Rosin-WeedBotanical Name: Silphium paciniatum (LINN.)
Family: N.O. Compositae
Synonyms: Compass Plant. Compass-weed. Polar Plant.
Part Used: Root.
Habitat: Western United States, especially Ohio.
Description: The plant is so closely allied to Silphium laciniatum (Compass Plant, Compass-weed, or Polar Plant) that some authorities identify them. Both are closely connected with S. perfoliatum (Indian CupPlant or Ragged Cup). They yield by exudation and incision a fragrant and bitter gum like frankincense, white or amber colour, which is chewed by the American Indians to sweeten the breath. The taste of Compass-Plant roots is bitter and then acrid. They are odourless.
Constituents: Rosin-weed yields an abundance of a resinous secretion, resembling mastic so closely that it might very well be used as an inexpensive substitute.
Medicinal Action and Uses: Tonic, diaphoretic, alterative.
The resin has diuretic properties and imparts a strong, aromatic odour to the urine. The root has been used as an expectorant in cough and other pulmonary troubles. It is cut into slices, arranged in a dish in layers, each layer being strewn with sugar and the whole covered with brandy. It is then expressed and strained, and after standing for a few days is bottled.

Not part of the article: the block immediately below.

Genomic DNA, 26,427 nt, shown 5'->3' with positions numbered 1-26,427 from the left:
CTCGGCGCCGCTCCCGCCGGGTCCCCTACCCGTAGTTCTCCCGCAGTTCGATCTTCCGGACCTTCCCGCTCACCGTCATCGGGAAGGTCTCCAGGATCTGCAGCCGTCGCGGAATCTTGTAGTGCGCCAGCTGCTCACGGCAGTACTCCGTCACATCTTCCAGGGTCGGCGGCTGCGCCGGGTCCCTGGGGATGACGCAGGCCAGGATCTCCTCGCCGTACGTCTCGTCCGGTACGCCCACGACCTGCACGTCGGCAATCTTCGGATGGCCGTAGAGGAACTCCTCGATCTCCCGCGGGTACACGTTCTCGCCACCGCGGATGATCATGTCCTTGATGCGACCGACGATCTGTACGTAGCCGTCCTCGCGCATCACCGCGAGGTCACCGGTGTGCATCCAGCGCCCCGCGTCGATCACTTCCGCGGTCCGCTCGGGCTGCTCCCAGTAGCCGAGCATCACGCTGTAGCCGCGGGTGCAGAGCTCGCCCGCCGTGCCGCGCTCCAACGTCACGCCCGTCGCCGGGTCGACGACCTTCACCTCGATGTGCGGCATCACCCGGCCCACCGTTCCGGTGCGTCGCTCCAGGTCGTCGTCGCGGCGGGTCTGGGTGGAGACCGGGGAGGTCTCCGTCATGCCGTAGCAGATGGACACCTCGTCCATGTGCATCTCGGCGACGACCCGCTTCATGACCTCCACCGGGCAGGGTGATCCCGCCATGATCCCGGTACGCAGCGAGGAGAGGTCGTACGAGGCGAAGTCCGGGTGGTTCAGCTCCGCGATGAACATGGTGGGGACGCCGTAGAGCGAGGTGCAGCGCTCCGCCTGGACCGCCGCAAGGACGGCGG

Both Rosin-weed and Compass-weed ate said to be emetic in decoction, and to have effected cures in intermittent fevers, and to have cured the heaves in horses. They are beneficial in dry, obstinate coughs, asthmatic affections, and pulmonary catarrhal diseases. A strong infusion or extract is said to be one of the best remedies for the removal of ague cake, or enlarged spleen, and for internal bruises, liver affections, and ulcers.
Dosage: Of Silphium perfoliatum, 20 grains. Of fluid extract of Silphium laciniatum, 1/2 to 1 drachm.
See CUP PLANT.